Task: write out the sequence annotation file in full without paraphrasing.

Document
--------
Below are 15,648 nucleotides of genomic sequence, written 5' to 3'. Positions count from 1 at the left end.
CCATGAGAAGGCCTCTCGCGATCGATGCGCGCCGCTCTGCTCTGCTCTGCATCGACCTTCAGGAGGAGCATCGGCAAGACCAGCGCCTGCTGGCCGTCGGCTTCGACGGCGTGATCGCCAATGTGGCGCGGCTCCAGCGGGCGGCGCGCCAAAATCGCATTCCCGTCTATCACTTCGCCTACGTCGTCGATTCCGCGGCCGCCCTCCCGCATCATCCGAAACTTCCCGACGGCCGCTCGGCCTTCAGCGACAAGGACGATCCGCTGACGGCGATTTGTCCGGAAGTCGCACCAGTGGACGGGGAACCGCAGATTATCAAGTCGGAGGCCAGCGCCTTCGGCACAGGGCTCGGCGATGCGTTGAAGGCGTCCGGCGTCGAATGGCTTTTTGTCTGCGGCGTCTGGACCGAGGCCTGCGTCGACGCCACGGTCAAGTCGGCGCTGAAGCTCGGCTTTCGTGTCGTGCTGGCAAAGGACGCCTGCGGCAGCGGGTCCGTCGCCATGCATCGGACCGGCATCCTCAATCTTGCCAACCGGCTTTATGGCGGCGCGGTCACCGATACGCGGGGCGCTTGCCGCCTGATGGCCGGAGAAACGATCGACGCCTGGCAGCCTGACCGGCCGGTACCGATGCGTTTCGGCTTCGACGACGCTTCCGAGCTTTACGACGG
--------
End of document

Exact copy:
Below are 15,648 nucleotides of genomic sequence, written 5' to 3'. Positions count from 1 at the left end.
CCATGAGAAGGCCTCTCGCGATCGATGCGCGCCGCTCTGCTCTGCTCTGCATCGACCTTCAGGAGGAGCATCGGCAAGACCAGCGCCTGCTGGCCGTCGGCTTCGACGGCGTGATCGCCAATGTGGCGCGGCTCCAGCGGGCGGCGCGCCAAAATCGCATTCCCGTCTATCACTTCGCCTACGTCGTCGATTCCGCGGCCGCCCTCCCGCATCATCCGAAACTTCCCGACGGCCGCTCGGCCTTCAGCGACAAGGACGATCCGCTGACGGCGATTTGTCCGGAAGTCGCACCAGTGGACGGGGAACCGCAGATTATCAAGTCGGAGGCCAGCGCCTTCGGCACAGGGCTCGGCGATGCGTTGAAGGCGTCCGGCGTCGAATGGCTTTTTGTCTGCGGCGTCTGGACCGAGGCCTGCGTCGACGCCACGGTCAAGTCGGCGCTGAAGCTCGGCTTTCGTGTCGTGCTGGCAAAGGACGCCTGCGGCAGCGGGTCCGTCGCCATGCATCGGACCGGCATCCTCAATCTTGCCAACCGGCTTTATGGCGGCGCGGTCACCGATACGCGGGGCGCTTGCCGCCTGATGGCCGGAGAAACGATCGACGCCTGGCAGCCTGACCGGCCGGTACCGATGCGTTTCGGCTTCGACGACGCTTCCGAGCTTTACGACGG